Even with the errors on the jumps, Miss Suzuki gave a spirited, joyful performance and she expressed the music beautifully. Wonderful energy and projection, good speed and flow, simply a delight to watch. In terms of choreography, 
Die Fledermaus may not have been a strong a program as West Side Story or even Fiddler on the Roof, but watching it never fails to make me smile. I have no idea whether Miss Suzuki is intending to retire after this season, but I hope to see her continue in the ranks of competitive figure skating.

Ashley Wagner pulled up from an eighth-place short program to a fourth-place finish overall (176.77), finishing third in the long program. Skating to the music of the Black Swan soundtrack, Miss Wagner gave a performance that fans of US ladies skating have been waiting for at Worlds for many years: 3F-2T-2Lo, 2A-3T< (tight on the 3T, two-footed), 3flutz, dramatic arms on the spiral, spread eagle into 3Lo, 3S, 3Lo (2foot)-2T, 3F with big fistpump coming out. Though it didn't have the absolute command as her Four Continents performance of the program, Miss Wagner nonetheless had good speed, attack and confidence throughout. Unfortunately, skating in the penultimate group did Miss Wagner no favors and her PCS was quite underscored as a result. Honestly, I'm not even going to pretend to understand how on earth Miss Wagner basically tied Kanako Murakami and was beaten by Alena Leonova (!!) on PCS. Figure skating judging at its finest.....(eyeroll).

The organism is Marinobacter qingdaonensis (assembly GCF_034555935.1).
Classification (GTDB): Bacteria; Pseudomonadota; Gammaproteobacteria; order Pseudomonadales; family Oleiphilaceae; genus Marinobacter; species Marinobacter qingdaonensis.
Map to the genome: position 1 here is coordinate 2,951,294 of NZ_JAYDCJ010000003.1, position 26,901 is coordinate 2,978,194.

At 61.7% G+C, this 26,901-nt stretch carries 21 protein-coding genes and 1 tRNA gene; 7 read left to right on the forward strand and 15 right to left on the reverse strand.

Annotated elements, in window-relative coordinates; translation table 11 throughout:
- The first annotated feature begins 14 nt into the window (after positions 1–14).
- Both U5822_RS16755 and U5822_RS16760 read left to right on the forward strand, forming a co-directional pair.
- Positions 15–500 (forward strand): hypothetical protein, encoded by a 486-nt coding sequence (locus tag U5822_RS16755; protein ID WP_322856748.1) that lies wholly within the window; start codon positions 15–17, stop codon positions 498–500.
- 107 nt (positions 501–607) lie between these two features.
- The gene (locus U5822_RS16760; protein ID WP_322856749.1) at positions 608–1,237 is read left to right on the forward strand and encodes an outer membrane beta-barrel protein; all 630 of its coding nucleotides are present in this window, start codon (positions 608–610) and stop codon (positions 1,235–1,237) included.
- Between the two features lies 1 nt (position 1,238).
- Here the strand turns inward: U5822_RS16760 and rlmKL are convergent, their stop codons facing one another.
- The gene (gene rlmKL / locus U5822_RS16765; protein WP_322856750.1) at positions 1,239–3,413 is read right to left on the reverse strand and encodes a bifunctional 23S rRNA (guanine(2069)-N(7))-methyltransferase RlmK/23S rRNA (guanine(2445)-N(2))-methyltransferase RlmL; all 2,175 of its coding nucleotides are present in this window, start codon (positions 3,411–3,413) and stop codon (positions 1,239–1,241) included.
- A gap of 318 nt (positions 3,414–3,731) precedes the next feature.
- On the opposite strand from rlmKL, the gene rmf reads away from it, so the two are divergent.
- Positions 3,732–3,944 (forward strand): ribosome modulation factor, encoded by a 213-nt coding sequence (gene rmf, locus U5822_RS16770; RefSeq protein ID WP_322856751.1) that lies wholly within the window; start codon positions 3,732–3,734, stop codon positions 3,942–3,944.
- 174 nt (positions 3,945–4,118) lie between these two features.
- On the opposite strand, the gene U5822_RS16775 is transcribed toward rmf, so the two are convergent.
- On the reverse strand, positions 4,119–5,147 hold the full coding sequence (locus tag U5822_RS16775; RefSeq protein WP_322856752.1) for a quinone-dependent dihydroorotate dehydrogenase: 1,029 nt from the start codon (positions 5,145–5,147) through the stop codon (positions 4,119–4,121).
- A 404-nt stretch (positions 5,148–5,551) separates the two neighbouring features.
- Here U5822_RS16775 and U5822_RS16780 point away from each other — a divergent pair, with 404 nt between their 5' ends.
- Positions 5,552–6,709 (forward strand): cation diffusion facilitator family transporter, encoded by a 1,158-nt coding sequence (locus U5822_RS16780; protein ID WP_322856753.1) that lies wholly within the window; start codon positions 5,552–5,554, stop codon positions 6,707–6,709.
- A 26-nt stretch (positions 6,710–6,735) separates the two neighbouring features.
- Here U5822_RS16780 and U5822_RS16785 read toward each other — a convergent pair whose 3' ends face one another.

Kanako Murakami placed fifth overall, scoring a total of 175.41. Like her compatriot Mao Asada who skated directly before her, Miss Murakami's jumps were not quite at their best during the long program, a situation made worse by the fact that Miss Murakami's jump technique leaves even more to be desired. 3flutz with a nice big mule kick, 3Lo, 3F< (two-foot, no flow, very obviously UR), nice-looking spirals but on suspiciously flat edges, 3T-3T< in second half of the program that was a bit tight on the landing, 3F-1A sequence (costly error, singling the axel), 1A, step sequence that needs more power and pep, 3S-2Lo-2Lo. Despite the fact that Miss Murakami planned all her jump combinations in the second half (thus receiving the bonus), the UR calls and the pops on the axel dented her technical elements score considerably, and Miss Murakami scored 112.74 in the long program, fifth on the night.